Americans and food: we’re a fun pairing. Take a hodge-podge of cultures, unleash them on a virgin landmass, throw in a few major wars victories and you’re in for an interesting culinary ride.
My most recent food musing is how the pendulum has swung toward eating fat. For background, I recommend In Defense of Food by Michael Polan. Polan explains how American dietary habits were politicized through the U.S. Department of Agriculture and Food and Drug Association. Essentially, what we consider rule-of-thumb healthy eating habits resulted from elites bargaining for daily food recommendations that benefited their states’ agricultural producers. National health and food trade associations also lobbied to represent their interests. Polan’s take-away is that the fat-phobia that manifested in the last quarter of the 20th century led to high levels of heart disease. This is because fat is actually healthy for your body, moreso than cheap grains, which have been sustaining societies since agrarianism became the norm, ca. 8,000-10,000 years ago in the Fertile Crescent.
Fast forward to 2015 and spin 180 degrees toward the Atkins Diet, which (still) hasn’t died out, and prevailing Paleo, Ketogenic and Low-Carb High-Fat (LCHF) diets. American culture has a habit of moving from one end of a spectrum to the other every 20-25 years or so.
Historically, dietary trends have shifted with populations and the available resources. In the past, when nutrient-deficient sugar was scarce and costly, Americans walked, biked and performed manual labor on a daily basis. At that point, people ate whatever they could get, which was undoubtedly in season. But these days, sugar is abundant, the food on store shelves has enviable travel experience no matter the time of the year, and we’re generally parked in front of screens during the bulk of our waking hours. Cue the low-energy diets, please!
No matter which lineage of LCHF diet one follows, fat, rather than carbohydrates (glucose, fructose and sucrose), is the your primary source of energy And not just animal fat, mind you. A major market has developed around the new superfood, coconut. Truly, calling coco a superfood in today’s environment is an understatement. The wondrous coconut, which, like quinoa, is technically a seed, is a source of products including: coconut water, oil, sugar, flour, butter, milk, “milk” and shredded coconut. Once a niche product found in the international food aisle, coconut product are now a money maker throught the perishable goods market, which has thin margins and requires constant innovation to increase sales and show profits.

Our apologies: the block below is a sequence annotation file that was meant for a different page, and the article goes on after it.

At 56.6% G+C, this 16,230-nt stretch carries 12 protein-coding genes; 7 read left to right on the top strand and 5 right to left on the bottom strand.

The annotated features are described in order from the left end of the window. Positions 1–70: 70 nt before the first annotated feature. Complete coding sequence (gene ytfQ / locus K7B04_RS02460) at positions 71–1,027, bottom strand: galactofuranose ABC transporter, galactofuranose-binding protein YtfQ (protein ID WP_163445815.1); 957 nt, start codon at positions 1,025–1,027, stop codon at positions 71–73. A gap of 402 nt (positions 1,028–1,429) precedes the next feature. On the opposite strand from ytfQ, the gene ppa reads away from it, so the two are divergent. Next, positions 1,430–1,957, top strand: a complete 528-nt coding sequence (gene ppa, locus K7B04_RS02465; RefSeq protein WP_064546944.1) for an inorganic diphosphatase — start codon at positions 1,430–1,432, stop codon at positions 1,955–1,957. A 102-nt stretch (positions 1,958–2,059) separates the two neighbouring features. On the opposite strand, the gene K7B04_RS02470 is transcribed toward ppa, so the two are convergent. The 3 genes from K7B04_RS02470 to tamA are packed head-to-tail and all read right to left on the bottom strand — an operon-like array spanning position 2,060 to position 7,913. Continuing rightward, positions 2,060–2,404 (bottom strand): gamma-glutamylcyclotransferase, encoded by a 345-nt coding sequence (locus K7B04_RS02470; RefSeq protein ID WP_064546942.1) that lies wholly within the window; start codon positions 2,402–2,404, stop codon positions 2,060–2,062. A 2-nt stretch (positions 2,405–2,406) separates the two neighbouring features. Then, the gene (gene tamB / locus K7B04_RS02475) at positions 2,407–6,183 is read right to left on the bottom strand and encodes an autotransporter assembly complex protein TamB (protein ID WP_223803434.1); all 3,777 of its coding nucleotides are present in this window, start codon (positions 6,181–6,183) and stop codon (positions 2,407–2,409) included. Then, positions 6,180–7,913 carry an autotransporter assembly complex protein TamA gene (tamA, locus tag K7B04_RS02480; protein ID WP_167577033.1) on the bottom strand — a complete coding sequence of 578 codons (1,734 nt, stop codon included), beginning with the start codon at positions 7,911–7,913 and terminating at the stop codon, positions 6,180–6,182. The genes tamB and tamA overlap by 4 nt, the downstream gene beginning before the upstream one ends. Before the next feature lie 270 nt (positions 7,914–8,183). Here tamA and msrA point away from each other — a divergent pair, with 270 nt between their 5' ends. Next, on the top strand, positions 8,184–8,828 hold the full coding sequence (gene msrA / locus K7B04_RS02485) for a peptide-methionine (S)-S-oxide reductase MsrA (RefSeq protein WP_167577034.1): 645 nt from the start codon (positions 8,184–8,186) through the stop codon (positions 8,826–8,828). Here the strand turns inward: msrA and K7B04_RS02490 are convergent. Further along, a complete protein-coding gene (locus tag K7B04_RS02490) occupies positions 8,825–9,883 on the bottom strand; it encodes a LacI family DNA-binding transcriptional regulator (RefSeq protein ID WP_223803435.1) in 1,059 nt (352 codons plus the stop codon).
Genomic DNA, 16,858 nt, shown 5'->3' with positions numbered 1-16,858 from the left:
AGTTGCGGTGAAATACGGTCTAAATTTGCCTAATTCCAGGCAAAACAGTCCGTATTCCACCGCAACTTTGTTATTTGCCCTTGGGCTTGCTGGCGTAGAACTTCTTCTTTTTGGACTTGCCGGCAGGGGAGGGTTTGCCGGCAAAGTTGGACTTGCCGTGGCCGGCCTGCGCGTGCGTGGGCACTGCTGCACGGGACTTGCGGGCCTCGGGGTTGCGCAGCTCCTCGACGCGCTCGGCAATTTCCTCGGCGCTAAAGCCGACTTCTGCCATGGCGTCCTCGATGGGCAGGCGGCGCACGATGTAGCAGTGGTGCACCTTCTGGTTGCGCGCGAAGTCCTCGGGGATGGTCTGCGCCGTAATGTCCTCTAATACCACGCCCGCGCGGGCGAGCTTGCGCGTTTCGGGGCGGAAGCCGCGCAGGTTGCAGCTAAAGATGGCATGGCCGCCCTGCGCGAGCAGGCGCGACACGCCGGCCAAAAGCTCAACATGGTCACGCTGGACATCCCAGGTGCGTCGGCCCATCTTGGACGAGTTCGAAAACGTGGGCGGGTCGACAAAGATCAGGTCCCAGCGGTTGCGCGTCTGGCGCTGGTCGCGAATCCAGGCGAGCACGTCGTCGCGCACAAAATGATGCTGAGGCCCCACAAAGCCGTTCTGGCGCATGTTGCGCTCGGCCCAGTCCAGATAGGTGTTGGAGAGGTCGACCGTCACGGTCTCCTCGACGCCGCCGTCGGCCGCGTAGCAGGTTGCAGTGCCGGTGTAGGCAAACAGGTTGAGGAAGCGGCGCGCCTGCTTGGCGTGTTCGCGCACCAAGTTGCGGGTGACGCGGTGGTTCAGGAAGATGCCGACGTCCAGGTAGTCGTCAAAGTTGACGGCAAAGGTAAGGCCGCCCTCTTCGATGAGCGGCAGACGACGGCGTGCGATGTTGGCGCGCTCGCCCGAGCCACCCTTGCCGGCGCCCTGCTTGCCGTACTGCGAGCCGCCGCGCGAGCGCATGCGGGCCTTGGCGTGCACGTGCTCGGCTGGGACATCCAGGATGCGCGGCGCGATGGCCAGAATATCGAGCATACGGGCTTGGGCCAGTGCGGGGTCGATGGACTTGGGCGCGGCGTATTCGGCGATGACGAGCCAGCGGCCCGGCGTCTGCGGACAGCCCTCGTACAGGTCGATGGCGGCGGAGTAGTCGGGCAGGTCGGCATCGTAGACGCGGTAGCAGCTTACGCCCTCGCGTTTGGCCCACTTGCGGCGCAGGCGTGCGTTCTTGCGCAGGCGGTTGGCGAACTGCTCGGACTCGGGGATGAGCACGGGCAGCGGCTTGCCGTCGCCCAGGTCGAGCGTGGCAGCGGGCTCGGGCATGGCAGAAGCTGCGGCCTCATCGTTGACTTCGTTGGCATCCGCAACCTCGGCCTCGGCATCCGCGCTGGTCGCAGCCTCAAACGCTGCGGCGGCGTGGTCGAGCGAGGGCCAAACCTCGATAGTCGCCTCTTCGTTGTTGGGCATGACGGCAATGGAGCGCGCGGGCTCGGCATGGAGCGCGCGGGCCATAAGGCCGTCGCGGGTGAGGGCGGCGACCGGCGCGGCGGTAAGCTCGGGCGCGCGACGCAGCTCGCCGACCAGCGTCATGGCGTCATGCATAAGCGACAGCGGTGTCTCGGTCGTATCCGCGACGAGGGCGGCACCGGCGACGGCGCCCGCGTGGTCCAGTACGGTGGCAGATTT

The world coconut market reached $71 million in 2014, showing a compound annual growth rate of 103% from just two years earlier, according to a recent report from IndexBox Marketing. Top coconut exporters are Indonesia, India, Sri Lanka and Mexico, with the latter two countries boosting their market share in recent years. (Note: I did not create that image. Nonetheless, it’s fantastic.)
China is the leading importer of coconuts, accounting for 87% of the global market. Take note of your lables: many coconut products are produced in China, as well as their countries of origin, for example, the Philipinnes. The United States, along with Australia and Italy, each accounted for 2% of global coconut imports. The combined imports of these countries totaled 93% of the world market in 2014. The United States’ coconut imports rose 2 percentage points from the the previous year in the same timeframe.
If you’re a coconut oil user, I urge you to purchase the Dr. Bronner’s Fair Trade variety. It’s a bit pricier, but the Fair Trade certification guarantees that the people producing the product are being paid a living wage and the company is investing in their community. You can pick it up at your local food co-op or Whole Foods.
You can also use it to make fat bombs, which are actually much more delicious than they sound. Eat your fat bombs with a side of social responsibility, I say! (Note: I was introduced to coconuts by my holistic chiropractor. She suggested them, so I consume them under doctor’s orders!) I’m experimenting with some fat bomb recipes I’ll share just in time for holiday merrymaking.
I can’t help but wonder where our culture will be dietarily in another 20 years and what the hot superfoods will be. Dare to venture a guess? Leave your ideas in the comment section below!
Here’s another use for coconuts and a few thoughts about their export…